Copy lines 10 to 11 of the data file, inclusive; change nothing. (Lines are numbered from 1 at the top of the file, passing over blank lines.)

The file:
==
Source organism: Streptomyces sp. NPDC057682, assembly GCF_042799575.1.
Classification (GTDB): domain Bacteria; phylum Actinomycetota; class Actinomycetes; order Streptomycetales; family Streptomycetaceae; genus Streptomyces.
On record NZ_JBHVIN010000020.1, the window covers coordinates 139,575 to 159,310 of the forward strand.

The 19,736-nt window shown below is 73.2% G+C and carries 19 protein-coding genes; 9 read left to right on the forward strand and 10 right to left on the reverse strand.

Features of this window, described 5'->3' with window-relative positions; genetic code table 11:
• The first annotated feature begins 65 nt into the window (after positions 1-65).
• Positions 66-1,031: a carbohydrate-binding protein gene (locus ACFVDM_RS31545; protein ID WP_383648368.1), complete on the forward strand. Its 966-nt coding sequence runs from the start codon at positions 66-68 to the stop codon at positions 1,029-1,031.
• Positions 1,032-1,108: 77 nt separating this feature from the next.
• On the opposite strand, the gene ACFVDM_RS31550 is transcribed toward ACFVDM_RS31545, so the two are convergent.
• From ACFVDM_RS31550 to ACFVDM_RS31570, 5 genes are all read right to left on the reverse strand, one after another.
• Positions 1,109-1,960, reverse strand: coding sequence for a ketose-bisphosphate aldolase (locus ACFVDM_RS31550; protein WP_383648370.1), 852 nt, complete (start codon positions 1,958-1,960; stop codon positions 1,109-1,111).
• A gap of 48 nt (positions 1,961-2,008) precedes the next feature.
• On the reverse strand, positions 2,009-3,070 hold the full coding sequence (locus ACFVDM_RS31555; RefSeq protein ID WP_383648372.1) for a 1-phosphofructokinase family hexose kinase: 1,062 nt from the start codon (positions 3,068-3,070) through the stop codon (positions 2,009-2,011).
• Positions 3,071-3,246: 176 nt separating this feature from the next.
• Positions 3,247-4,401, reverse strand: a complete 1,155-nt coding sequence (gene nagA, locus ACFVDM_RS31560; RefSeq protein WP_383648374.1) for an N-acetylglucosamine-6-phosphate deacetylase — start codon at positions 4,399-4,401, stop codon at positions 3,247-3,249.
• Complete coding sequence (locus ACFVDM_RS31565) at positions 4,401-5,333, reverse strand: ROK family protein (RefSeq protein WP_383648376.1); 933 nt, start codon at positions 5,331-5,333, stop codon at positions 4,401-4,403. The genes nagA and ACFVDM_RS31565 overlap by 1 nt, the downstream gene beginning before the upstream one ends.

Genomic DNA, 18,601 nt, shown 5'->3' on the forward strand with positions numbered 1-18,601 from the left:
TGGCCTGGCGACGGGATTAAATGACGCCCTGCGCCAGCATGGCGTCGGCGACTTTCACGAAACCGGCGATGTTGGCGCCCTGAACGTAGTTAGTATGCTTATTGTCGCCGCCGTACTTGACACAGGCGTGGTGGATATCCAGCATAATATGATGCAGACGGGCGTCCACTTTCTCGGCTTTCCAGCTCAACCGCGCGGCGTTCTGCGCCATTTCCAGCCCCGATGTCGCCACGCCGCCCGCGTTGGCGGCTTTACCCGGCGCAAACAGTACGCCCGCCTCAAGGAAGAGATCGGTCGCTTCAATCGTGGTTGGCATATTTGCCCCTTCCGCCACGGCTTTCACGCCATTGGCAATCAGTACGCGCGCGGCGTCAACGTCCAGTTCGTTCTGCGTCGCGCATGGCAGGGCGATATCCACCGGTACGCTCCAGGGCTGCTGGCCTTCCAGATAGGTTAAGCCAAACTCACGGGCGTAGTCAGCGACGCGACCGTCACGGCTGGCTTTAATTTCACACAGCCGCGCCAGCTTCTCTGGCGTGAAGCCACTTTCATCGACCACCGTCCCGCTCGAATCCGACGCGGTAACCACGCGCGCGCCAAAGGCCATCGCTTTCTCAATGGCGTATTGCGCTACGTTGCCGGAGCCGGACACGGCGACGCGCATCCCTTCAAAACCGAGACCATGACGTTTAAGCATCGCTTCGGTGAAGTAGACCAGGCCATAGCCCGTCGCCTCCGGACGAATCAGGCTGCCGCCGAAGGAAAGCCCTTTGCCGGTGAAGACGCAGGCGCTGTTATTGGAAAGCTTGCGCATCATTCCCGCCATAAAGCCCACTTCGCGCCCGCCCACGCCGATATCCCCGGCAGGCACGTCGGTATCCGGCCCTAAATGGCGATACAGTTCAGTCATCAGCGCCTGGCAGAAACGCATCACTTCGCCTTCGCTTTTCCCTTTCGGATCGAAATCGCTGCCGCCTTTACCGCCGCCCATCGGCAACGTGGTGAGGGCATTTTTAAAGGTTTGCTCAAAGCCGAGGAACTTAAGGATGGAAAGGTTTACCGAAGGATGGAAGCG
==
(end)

• From ACFVDM_RS31550 to ACFVDM_RS31570, 5 genes are all read right to left on the reverse strand, one after another.
• Positions 1,109-1,960, reverse strand: coding sequence for a ketose-bisphosphate aldolase (locus ACFVDM_RS31550; protein WP_383648370.1), 852 nt, complete (start codon positions 1,958-1,960; stop codon positions 1,109-1,111).